A reporter who wrote a “joy of a script” in a law exam has won an award after achieving senior status.
She was one of four candidates to be awarded a prize of £250 each for achieving the top results in each section of the NQJ exams.
The other prize-winners were Sarah Robinson of the Weston, Worle & Somerset Mercury, Rob Lowson of Bradford’s Telegraph & Argus and Joanna Morris of The Northern Echo.
Praising Imogen’s law paper, examiners said: “This was a joy of a script. Imogen used bullet points to answer the questions, which were well written and easy for the examiner to mark.
“There were no weak parts to her answers, which showed not only good knowledge of the law and ethics but also how they related to the scenarios and practical ways of dealing with the problems thrown up.
“Her first answer was just one mark short of the maximum available and the other two both scored highly. Congratulations.”
Imogen said: “I was ecstatic to pass my seniors – I quite literally jumped for joy in the newsroom! I was even more delighted when I found out I had won an award for my media law paper. I never expected it.
“I’d like to thank all my wonderful colleagues for their support throughout my preparation for the exams.”
Rob, left, won the Society of Editors’ Award for his news interview paper and examiners said he produced “a very good story”.
They said: “His introduction captured the drama straight away and he followed with a readable chronology of the events.
“His story flowed very well and he continued the drama without using too many adjectives. The copy was backed up with some key quotes which enhanced the story. Well done.”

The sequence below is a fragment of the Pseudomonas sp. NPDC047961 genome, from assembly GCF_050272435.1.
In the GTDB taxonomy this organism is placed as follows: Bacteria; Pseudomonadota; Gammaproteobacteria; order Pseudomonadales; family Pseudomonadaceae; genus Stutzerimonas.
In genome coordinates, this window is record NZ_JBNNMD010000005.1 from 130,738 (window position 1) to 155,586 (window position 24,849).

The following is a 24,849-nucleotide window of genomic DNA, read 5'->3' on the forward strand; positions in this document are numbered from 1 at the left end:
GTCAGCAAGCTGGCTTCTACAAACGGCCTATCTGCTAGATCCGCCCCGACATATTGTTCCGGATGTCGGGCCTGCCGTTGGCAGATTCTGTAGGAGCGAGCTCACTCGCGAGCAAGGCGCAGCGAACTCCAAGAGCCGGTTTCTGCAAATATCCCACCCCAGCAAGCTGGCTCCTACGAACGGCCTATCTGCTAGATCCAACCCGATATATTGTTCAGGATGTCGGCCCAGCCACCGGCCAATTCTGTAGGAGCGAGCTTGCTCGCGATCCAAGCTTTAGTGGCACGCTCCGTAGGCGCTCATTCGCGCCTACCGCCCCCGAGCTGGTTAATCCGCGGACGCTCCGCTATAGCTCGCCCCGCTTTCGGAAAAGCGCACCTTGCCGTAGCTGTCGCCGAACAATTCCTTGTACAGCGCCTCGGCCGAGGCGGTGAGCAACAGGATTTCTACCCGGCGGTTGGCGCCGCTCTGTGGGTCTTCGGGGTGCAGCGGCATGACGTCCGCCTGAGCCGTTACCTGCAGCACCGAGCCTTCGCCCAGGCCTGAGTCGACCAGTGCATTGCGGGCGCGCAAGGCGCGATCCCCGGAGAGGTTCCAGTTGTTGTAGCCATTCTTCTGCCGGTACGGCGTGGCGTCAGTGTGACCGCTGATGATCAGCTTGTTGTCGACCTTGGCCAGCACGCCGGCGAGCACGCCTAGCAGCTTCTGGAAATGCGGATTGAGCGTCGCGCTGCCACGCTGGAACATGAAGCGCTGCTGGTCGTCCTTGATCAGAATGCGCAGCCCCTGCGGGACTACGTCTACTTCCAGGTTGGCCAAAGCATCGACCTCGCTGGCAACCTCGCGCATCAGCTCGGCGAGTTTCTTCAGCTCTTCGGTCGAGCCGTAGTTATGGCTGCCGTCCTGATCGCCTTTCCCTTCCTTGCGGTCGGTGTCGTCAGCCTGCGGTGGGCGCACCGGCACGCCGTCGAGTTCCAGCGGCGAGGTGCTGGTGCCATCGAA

Said Rob: “Working on a news patch as busy as Bradford, I have been lucky enough to tackle a vast array of different stories, and I have the opportunity to speak to a diverse range of people on a daily basis. This has really helped me to hone and adapt my interview technique.
“I would like to thank the Society of Editors for the award, which I am thrilled about receiving. It is testimony to the hard work I put in prior to the exams, and the support I received from my colleagues at the Telegraph & Argus.”
Joanna, left, was praised for an “excellent logbook” with some “very strong stories” in winning the Newsquest award for that part of the NQJ.
Examiners said: “This was an excellent logbook and one which was memorable for some quite engrossing reporting.
“A number of key tasks attracted maximum marks including human interest, family events and inquiries/tribunals and it is not hard to see why they were rewarded so richly.
“Along with some very strong stories, this logbook also features some excellent writing, none more so than the recollection of a traumatic personal experience recalled some years later. Joanna is a worthy winner of the award.”
Joanna, who was previously a trainee winner in the 2013 NCTJ Awards for Excellence, said: “I’m so pleased to have been given the opportunities that led to me receiving this accolade.
“My time as a trainee working for The Northern Echo has been invaluable and I’ve loved the experience so far. Getting the chance to hear people’s stories, to meet weird and wonderful characters and to get an insight into the communities we serve has been a privilege.
“It has proved to me beyond doubt that there is still a place for traditional, ethical journalism amidst the changes and challenges of the digital age.”
Sarah won the Esso Award for her news report and was praised as “a deserving winner”.
The examiners said: “Sarah managed to keep a complicated story simple and produced an easy-to-read story containing all the relevant facts, interspersed with accurate quotes.
“Part B was tackled in a thorough way with excellent ideas provided for developing the story. A deserving winner of this award.”